TAOISEACH Brian Cowen was increasingly isolated from his rank and file TDs last night as backbench rebels vowed to end his time in power once and for all.
And the disillusionment has spread far wider than a usual disgruntled few, with previously loyal and supportive deputies claiming Mr Cowen's leadership has to be ended.
But Mr Cowen threw down the gauntlet to the dissidents by saying there are mechanisms in Fianna Fail to remove him as leader -- meaning triggering a motion of no confidence at the parliamentary party.
And, flanked by his Fianna Fail Cabinet colleagues in a show of unity, he last night insisted he wants to continue as Taoiseach. A total of 18 TDs need to support a motion of no-confidence to get it on the agenda of a parliamentary party meeting.
But only five TDs publicly called on Mr Cowen to resign yesterday, while dozens more privately said his days as leader were numbered but stressed nothing could happen until the Budget is passed.
Mary O'Rourke said the majority of backbenchers wanted to see the Budget passed.
Dublin North's Darragh O'Brien said he would consider walking away from politics if the Budget failed, claiming people needed to show "backbone" and see it through.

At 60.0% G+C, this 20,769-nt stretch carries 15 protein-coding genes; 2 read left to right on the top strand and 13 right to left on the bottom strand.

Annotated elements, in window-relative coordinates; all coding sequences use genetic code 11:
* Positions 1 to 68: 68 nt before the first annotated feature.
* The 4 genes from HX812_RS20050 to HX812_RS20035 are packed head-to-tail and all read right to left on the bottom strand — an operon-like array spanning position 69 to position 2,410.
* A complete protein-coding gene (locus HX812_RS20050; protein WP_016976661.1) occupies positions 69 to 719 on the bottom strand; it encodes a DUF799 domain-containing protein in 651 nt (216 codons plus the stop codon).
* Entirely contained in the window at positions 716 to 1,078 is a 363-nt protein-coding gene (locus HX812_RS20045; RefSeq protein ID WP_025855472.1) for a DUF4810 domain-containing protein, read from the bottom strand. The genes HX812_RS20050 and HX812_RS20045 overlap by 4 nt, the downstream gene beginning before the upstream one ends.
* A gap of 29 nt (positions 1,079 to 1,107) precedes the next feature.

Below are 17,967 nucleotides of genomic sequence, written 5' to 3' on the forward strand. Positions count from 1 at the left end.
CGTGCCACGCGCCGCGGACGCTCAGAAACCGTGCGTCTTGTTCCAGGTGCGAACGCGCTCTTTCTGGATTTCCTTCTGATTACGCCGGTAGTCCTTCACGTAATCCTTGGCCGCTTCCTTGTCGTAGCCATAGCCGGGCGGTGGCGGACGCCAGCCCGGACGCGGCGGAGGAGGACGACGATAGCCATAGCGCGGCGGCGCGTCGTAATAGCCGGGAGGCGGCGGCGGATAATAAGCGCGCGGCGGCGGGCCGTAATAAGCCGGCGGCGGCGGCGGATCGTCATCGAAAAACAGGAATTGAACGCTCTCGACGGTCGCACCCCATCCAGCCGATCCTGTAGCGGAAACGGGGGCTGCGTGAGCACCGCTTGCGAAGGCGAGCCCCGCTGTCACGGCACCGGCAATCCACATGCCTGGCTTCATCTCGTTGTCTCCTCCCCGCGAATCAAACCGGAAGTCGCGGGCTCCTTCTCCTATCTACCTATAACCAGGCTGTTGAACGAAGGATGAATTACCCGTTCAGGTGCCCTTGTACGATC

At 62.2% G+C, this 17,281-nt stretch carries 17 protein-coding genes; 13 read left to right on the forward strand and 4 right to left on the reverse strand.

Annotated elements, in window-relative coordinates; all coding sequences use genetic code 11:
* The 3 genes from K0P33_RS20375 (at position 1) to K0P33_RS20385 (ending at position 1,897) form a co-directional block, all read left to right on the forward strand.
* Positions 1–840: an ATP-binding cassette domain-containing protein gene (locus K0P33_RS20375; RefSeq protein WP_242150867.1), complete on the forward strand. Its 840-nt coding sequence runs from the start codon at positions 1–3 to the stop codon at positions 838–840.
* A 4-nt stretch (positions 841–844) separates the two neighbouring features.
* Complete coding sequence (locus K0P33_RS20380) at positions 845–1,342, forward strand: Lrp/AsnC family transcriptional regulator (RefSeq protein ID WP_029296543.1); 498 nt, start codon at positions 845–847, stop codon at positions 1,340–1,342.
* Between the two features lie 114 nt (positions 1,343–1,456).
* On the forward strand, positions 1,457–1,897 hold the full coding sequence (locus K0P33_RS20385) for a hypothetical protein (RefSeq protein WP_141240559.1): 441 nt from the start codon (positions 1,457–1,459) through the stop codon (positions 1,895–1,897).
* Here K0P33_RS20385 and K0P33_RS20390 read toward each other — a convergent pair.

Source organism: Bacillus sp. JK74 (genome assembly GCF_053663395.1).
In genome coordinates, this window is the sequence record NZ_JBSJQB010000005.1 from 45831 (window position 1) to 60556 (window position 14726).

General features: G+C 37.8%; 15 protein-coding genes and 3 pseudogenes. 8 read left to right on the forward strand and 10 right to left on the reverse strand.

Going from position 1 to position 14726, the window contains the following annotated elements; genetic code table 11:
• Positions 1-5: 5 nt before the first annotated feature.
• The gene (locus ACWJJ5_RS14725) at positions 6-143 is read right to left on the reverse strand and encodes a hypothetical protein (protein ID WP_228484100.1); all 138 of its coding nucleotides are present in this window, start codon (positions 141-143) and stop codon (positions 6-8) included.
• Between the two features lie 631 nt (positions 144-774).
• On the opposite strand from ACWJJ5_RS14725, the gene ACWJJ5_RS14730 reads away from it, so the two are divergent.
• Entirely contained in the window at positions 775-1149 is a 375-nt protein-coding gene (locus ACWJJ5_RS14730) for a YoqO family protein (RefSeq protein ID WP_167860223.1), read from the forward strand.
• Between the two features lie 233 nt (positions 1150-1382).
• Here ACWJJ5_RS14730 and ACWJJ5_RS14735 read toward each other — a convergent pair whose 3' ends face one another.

The weekly meeting of the parliamentary party this evening will see Mr Cowen confronted by those demanding his resignation but there are no formal moves as yet to begin a heave.
"We're waiting until this meeting," one TD said. "It doesn't matter if we have enough to table a confidence motion. And it doesn't matter if there are six or 60 of us. He'll be told."
Among those who called on Mr Cowen to resign were TDs usually critical of his leadership such as John McGuinness, Sean Power, Tom Kitt, Chris Andrews and Noel O'Flynn.
Others -- such as Ms O'Rourke and Michael Kennedy -- are calling for a special meeting to discuss Mr Cowen's leadership, with Ms O'Rourke saying a vote may eventually be taken if one is needed.
Other TDs also voiced hope that Mr Cowen would step down without putting up a fight, but were waiting on detail to emerge from last night's meeting of Fianna Fail Cabinet ministers.
TDs were spread all over the country yesterday since the Dail was not sitting and were calling each other all day to gauge opinion within the party.
Some were floating ideas such as keeping Mr Cowen on as Taoiseach for a period of time but replacing him as party leader and allowing the new leader to fight an election.
One of the younger crop of TDs, also loyal to Mr Cowen, said he was more focused on getting his posters up in his constituency and claimed it is now "irrelevant" who leads them into the election.
"It's finished, he has to go," another rural deputy said.
Kilkenny TD Bobby Aylward -- usually a staunch supporter -- said the Taoiseach had been damaged by his handling of the arrival of the IMF.